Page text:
Disturbing Details About John Dillinger's Autopsy Report

John Dillinger was one of the most notorious criminals during the Great Depression — a time of widespread poverty and unemployment that pushed people to commit criminal acts, such as robbery, prostitution, and bootlegging. Dillinger was born in Indianapolis, Indiana, and he experienced difficulties in life at an early age. His mother died when he was just 3 years old, and he did not have the best relationship with his stepmother. According to Biography, Dillinger committed petty theft as a boy and he was part of a gang called the Dirty Dozen. He carried his behavior as he went into his teens, and he dropped out of school, as he wanted to start earning his own money.

In 1923, when Dillinger was 20 years old, he stole a vehicle and was placed under arrest but he was able to escape the authorities. He knew that he couldn't go back to his home, so he joined the U.S. Navy as an escape plan. He finished basic training but soon realized that the discipline and strict rules weren't for him. It was five months into his assignment when he jumped ship and was dishonorably discharged as a result. Per the FBI, Dillinger had difficulty getting a job soon after leaving the Navy, which led him to go back to his life of crime, which escalated as he got older.

John Dillinger's death

John Dillinger was serving his sentence for assault and robbery at the Indiana State Prison when he was released on parole after only eight years into his sentence of a maximum of 20 years in prison. Life behind bars didn't deter Dillinger from committing crimes, and he robbed a bank soon after his release. He was apprehended a couple of times but was able to escape prison, and that was when he and his gang pulled a string of bank robberies, as reported by the FBI. The gang would case out banks and prepared their movements with maps and landmarks, even going as far as killing anyone who got in the way (via PBS). To avoid detection, Dillinger and another gang member underwent plastic surgery in 1934 and soon after, the authorities declared him "Public Enemy No. 1".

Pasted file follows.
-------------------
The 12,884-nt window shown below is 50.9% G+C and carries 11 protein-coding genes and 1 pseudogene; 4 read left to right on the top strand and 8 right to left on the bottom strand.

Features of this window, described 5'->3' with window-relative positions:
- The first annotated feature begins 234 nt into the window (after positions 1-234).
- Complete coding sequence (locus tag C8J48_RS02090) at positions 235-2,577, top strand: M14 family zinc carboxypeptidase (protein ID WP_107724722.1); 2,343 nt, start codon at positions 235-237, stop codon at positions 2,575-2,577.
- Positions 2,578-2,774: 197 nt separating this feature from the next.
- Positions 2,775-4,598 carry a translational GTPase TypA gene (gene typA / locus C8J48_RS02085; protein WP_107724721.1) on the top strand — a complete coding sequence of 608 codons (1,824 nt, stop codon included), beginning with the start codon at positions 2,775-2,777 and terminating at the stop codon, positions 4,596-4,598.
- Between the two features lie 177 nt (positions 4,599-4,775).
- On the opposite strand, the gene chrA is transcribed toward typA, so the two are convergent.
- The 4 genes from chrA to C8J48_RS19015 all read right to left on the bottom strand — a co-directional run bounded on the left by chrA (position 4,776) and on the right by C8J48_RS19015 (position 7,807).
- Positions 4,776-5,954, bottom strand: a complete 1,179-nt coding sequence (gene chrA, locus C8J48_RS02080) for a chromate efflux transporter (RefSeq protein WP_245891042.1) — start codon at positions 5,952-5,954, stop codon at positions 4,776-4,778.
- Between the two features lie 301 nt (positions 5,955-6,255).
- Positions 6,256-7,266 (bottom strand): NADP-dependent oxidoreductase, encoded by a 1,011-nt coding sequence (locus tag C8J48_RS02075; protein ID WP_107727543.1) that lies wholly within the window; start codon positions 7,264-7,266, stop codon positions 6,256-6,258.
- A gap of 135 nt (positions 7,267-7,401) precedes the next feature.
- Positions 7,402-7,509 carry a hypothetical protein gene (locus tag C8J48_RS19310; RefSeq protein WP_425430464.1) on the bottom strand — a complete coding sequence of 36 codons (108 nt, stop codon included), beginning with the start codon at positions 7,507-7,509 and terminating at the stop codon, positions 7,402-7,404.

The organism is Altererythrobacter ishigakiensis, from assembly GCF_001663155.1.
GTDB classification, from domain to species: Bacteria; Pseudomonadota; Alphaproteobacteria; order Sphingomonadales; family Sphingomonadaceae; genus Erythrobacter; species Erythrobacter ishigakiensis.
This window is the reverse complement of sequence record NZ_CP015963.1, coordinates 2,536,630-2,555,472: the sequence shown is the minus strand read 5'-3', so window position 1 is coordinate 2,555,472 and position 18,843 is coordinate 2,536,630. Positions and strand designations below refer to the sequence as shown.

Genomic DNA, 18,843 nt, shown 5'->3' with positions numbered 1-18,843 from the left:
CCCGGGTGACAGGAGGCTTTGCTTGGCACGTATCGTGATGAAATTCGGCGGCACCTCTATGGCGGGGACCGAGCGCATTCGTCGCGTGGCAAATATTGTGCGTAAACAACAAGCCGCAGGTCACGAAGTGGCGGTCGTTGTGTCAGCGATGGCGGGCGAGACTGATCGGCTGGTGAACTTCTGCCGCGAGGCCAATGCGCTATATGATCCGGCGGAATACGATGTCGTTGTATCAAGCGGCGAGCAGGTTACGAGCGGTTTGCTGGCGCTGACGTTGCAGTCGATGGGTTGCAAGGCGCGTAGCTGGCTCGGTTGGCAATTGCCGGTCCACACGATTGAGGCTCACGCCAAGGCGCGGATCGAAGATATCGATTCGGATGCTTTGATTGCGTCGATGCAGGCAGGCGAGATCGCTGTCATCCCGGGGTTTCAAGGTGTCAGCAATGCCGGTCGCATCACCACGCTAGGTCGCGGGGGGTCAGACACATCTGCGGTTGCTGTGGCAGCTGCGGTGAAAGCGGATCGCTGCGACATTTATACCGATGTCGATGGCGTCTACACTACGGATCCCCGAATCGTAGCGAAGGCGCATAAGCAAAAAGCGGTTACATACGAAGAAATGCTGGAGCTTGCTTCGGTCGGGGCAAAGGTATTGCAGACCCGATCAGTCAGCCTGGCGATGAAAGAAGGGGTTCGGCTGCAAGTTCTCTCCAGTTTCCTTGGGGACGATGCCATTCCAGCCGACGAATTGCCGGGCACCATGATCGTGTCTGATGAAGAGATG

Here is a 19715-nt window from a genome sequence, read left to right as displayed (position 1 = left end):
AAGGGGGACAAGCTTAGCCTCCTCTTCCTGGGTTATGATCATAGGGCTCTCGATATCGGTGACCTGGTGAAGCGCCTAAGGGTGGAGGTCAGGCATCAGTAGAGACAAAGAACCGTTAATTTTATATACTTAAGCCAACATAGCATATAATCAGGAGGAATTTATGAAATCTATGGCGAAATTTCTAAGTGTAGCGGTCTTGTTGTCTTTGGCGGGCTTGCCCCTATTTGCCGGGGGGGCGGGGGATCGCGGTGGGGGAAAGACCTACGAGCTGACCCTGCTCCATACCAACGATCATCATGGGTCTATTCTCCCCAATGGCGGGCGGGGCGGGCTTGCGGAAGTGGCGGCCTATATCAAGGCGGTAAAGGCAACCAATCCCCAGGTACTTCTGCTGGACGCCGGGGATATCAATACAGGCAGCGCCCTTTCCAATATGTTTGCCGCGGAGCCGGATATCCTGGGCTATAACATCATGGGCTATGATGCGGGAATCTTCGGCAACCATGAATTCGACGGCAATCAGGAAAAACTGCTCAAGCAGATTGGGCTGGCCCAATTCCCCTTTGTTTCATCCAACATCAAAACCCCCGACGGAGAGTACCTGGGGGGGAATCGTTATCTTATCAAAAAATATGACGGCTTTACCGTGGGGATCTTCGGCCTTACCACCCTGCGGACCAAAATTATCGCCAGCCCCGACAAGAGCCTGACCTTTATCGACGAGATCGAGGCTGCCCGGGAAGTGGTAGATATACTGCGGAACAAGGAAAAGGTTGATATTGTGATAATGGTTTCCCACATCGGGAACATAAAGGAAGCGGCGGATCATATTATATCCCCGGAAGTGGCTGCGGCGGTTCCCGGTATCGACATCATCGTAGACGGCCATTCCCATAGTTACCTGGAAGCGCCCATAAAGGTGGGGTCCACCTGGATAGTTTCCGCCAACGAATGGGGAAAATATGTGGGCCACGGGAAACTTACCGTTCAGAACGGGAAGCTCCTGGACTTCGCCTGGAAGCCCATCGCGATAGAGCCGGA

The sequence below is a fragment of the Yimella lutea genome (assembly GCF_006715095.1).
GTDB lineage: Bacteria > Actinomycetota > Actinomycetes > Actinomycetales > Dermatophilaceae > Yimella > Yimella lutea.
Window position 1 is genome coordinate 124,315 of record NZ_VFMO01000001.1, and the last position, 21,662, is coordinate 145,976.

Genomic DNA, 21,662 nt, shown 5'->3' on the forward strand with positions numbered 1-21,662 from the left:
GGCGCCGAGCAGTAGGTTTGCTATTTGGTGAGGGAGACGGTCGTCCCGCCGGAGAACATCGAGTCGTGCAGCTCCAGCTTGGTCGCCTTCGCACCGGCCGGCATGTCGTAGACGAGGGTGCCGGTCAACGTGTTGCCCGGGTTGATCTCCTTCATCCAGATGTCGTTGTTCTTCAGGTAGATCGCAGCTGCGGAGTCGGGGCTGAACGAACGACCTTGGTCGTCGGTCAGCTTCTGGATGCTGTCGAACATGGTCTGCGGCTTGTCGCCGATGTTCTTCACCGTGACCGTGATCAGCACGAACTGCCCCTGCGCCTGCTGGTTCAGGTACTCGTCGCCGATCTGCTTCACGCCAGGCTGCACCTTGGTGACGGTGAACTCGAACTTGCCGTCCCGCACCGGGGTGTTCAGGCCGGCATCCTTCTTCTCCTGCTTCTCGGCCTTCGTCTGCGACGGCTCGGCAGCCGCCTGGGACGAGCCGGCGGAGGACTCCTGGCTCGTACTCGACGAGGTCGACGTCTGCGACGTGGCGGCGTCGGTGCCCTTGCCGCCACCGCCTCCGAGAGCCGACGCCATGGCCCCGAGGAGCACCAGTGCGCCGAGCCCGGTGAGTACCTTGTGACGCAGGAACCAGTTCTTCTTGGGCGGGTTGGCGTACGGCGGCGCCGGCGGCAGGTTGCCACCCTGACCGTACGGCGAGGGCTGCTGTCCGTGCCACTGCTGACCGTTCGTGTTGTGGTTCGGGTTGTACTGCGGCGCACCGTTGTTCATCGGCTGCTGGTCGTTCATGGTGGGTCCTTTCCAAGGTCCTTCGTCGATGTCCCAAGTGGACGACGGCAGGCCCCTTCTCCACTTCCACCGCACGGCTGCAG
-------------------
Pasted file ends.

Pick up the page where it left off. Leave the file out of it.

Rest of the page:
In July 1934, a friend of Dillinger's tipped the authorities of his whereabouts in exchange for leniency in her own case. According to History, the felon was exiting the Biograph Theatre in Chicago when FBI agents ordered him to surrender, but he ran and was shot dead. Reports indicated that the agents had cause to shoot, as Dillinger had used his gun, and two civilians were wounded as a result. There were rumors that Dillinger was not the one who was killed in the shootout, as the dead individual's physical appearance had differences from Dillinger's. However, it was known that he went through great lengths to conceal his identity, and even used acid on his fingers to remove his fingerprints.

The results of the autopsy

An autopsy on John Dillinger's body was performed a day after his death. However, the autopsy report had gone missing for 50 years before it was found at the Cook County Medical Examiner's office inside a brown paper bag in 1984. According to the Indianapolis Star, the body had a height of 5 feet, 7 inches and was 150 pounds, which matched the information on Dillinger's driver's license. He sustained four bullet wounds from the shootout — three of which were superficial. The fourth one, however, went through his face and lacerated his neck tissues. Several scars from his previous injuries were also observed, including those on his thighs and legs.

There was a discrepancy in Dillinger's eye color, as it was listed as brown on the autopsy report, but his records from the Navy described them as blue. However, Cook County Medical Examiner Dr. Robert Stein said, per UPI, that it was inconsequential, as the eyes tend to change appearance after death because of "clouding of the cornea." The report further noted that his last meal consisted of meat and vegetables. There were reports that the body was unrecognizable when it arrived at the morgue, but Jeff Scalf, Dillinger's great-nephew, confirmed that it was, in fact, Dillinger's body. "It was rushed. It was very hectic that night. John was a legendary figure, and so I think there were some mistakes made. When I was younger, I wanted to believe that he got away, that it wasn't him, but it was him," Scalf said, per ABC Chicago.